An easy way to transfer images onto fabric with this simple method using a home printer. I have used a few methods for image transfer and these are the best methods for front load printers.
I love to make seasonal pillows, canvas artwork, and even cute little pouches and bags with image transfer. Over the years, I have tried several methods with mixed results. Below is a step by step guide to my favorite tried-and-true methods to transfer a photo or image onto fabric.
Best Methods to Transfer An Image Onto Fabric
Methods of image transfer that I have never really liked include gel medium or freezer paper method. I have tried wax paper and if you have a printer that loads and outputs from the front, DO NOT USE WAX PAPER! I will absolutely save you the two hours of trying to get that paper jam out that I have experienced in the past.
Materials for Image Transfer
- Fabric – these methods work best on tightly woven and flat fabric material with little or no stretch.
- A home inkjet printer (laser printers will not work because they do not use ink)
- Photo Transfer sheets or Dark Fabric Photo Transfer Sheets
- clear plastic pocket protectors
- a slightly damp sponge
- Fabric Markers (optional)
Make or find your design. You can size it as you need in Microsoft Word or Photoshop. For both methods, make sure you reverse the image before you print it.
Method 1: Using Photo Transfer Paper
Just buy some photo transfer paper, shoot it through your printer and iron the resulting image onto a T-shirt or other fabric.
Step 1: Reverse your image and print your image to size onto heat transfer paper.
Step 2: Prepare the fabric. A few things to note:
You need a smooth, hard surface such as a mdf board. My ironing board isn’t smooth enough when the cover is off.
Check the fabric to make sure it is free of lint and dirt or hair I give a quick iron to the fabric to make sure it is smooth.
Step 3: Cut around the image and remove excess paper. The transfer paper is clear, so you don’t have to get right up to the edge for an intricate pattern.
Step 4: Place the image face down in position on the fabric.
Step 5: Iron on the Image
The heat transfer paper should have instructions, but I am including how I do it, which is mostly the same.
Use dry heat for best bond with NO STEAM. I empty the water reservoir before starting. Then I put my iron on the highest setting. Cover every inch of the image and use a lot of pressure.
Thinner fabrics, like cotton – Iron 60 seconds for smaller images and 2 minutes for images larger than 8×8.
Sturdy Fabrics, like Canvas – 60 seconds for smaller images and 2 minutes for images larger than 8×8.
Step 6: Peel off the backing paper.
After the paper has cooled enough to touch, gently peel off the paper.
You want the transfer to be HOT while peeling for best results. Also, move in a smooth and even motion or you may get lines in your transfer.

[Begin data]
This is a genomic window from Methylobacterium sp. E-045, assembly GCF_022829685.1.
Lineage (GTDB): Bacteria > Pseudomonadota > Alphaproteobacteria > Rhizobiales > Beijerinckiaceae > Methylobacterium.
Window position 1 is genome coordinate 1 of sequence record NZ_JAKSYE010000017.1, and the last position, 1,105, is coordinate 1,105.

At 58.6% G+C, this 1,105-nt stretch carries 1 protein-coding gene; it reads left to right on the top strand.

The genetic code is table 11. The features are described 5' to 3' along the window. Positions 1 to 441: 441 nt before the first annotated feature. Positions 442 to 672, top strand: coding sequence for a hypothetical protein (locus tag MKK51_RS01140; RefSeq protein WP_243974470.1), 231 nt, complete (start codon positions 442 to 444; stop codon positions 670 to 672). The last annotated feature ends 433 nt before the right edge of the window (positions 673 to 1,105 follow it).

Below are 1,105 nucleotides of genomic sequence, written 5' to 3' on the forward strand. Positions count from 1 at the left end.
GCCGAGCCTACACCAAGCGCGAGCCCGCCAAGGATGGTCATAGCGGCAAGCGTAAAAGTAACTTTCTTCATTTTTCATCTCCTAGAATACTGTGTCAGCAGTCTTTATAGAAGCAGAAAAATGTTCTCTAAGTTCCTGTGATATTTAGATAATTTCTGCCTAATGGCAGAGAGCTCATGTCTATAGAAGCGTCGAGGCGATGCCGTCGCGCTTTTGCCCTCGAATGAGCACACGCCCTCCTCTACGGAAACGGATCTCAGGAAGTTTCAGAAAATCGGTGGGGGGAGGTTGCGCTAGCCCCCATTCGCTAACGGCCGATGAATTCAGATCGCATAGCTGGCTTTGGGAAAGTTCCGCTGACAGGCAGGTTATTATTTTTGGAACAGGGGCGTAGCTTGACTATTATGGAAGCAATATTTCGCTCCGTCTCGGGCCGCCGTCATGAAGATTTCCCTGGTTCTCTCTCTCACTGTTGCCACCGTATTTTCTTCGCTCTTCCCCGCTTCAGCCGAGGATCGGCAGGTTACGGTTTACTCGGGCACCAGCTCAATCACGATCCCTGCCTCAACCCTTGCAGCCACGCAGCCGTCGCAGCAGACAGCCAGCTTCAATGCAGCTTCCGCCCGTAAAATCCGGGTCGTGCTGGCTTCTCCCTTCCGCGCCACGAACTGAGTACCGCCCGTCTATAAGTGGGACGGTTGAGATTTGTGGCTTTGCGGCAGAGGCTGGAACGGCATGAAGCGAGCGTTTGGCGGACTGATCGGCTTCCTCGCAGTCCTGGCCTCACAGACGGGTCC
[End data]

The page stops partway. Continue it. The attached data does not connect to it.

Method 2: Use Page Protectors
This method involves soaking the ink directly into the fabric for items like purses or pouches. This method gives a softer look than the photo transfer paper.
Step 1: Prepare the fabric. You will want to work rather quickly once the ink is printed. Smooth the fabric and iron if necessary to remove any creases.
Step 2: Reverse your image. For printer settings, I use glossy paper printing and best quality. Cut the edge off of the page protectors so that you have one flat sheet, not a pocket.
Step 3: Wipe the fabric down lightly with the slightly damp sponge. The sponge allows the ink to spread a bit into the fabric. Too much water means that the image will spread too much, so use sparingly.
Step 4: Print your image and immediately lay the image printed side down onto your fabric. Make sure not to move the image to avoid smudges.
Step 5: Use a flat card or a paint scraper to gently rub the the ink into the fabric. With clear page protectors, you can see how well the image has transferred. Once all of the image is transferred, gently lift off the page protector without smudging.
Is Image Transfer Fabric Washable?
First, if you are using a pigment based ink (check your printer guide), then it should be washable. However, test first. If using a dye based ink, I would consider hand washing at least the first few times or testing a small area (or scrap) to be sure. Dye based inks do have a tendency to fade or release in the wash.
In either method, I turn the fabric inside out and wash in the delicate cycle. Remember never to iron the transfer as the image will stick to the iron.
Pretty cute, huh? Much of how the image will transfer onto your fabric depends on your printer and how much ink it uses to print. My printer uses very little in and, thus, I get more of a lighter weathered look. However, I have tried this technique with other printers and it varies. If you would like a uniform look or the image doesn’t transfer in spots, use a fabric marker to fill in the areas.
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